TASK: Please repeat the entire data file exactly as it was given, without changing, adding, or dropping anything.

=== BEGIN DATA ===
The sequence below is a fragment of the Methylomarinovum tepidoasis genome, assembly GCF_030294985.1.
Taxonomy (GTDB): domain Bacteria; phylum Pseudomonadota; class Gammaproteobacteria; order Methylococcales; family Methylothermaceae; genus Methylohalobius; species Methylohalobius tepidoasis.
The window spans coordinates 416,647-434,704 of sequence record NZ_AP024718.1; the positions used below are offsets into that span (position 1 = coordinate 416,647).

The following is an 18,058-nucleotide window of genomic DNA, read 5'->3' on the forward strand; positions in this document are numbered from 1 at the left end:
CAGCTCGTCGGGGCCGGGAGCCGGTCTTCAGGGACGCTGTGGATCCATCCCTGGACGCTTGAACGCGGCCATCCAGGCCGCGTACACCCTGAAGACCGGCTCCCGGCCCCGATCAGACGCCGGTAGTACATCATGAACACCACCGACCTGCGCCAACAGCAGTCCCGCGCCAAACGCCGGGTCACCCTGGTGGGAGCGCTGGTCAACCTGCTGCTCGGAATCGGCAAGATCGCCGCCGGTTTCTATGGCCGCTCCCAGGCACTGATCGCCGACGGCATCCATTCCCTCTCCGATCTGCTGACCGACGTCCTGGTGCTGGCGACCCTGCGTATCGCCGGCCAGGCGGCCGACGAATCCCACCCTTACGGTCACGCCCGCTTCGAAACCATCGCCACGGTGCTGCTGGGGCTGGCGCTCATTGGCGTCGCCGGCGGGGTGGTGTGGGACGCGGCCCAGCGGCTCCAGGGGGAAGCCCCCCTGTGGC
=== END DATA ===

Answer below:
The sequence below is a fragment of the Methylomarinovum tepidoasis genome, assembly GCF_030294985.1.
Taxonomy (GTDB): domain Bacteria; phylum Pseudomonadota; class Gammaproteobacteria; order Methylococcales; family Methylothermaceae; genus Methylohalobius; species Methylohalobius tepidoasis.
The window spans coordinates 416,647-434,704 of sequence record NZ_AP024718.1; the positions used below are offsets into that span (position 1 = coordinate 416,647).

The following is an 18,058-nucleotide window of genomic DNA, read 5'->3' on the forward strand; positions in this document are numbered from 1 at the left end:
CAGCTCGTCGGGGCCGGGAGCCGGTCTTCAGGGACGCTGTGGATCCATCCCTGGACGCTTGAACGCGGCCATCCAGGCCGCGTACACCCTGAAGACCGGCTCCCGGCCCCGATCAGACGCCGGTAGTACATCATGAACACCACCGACCTGCGCCAACAGCAGTCCCGCGCCAAACGCCGGGTCACCCTGGTGGGAGCGCTGGTCAACCTGCTGCTCGGAATCGGCAAGATCGCCGCCGGTTTCTATGGCCGCTCCCAGGCACTGATCGCCGACGGCATCCATTCCCTCTCCGATCTGCTGACCGACGTCCTGGTGCTGGCGACCCTGCGTATCGCCGGCCAGGCGGCCGACGAATCCCACCCTTACGGTCACGCCCGCTTCGAAACCATCGCCACGGTGCTGCTGGGGCTGGCGCTCATTGGCGTCGCCGGCGGGGTGGTGTGGGACGCGGCCCAGCGGCTCCAGGGGGAAGCCCCCCTGTGGC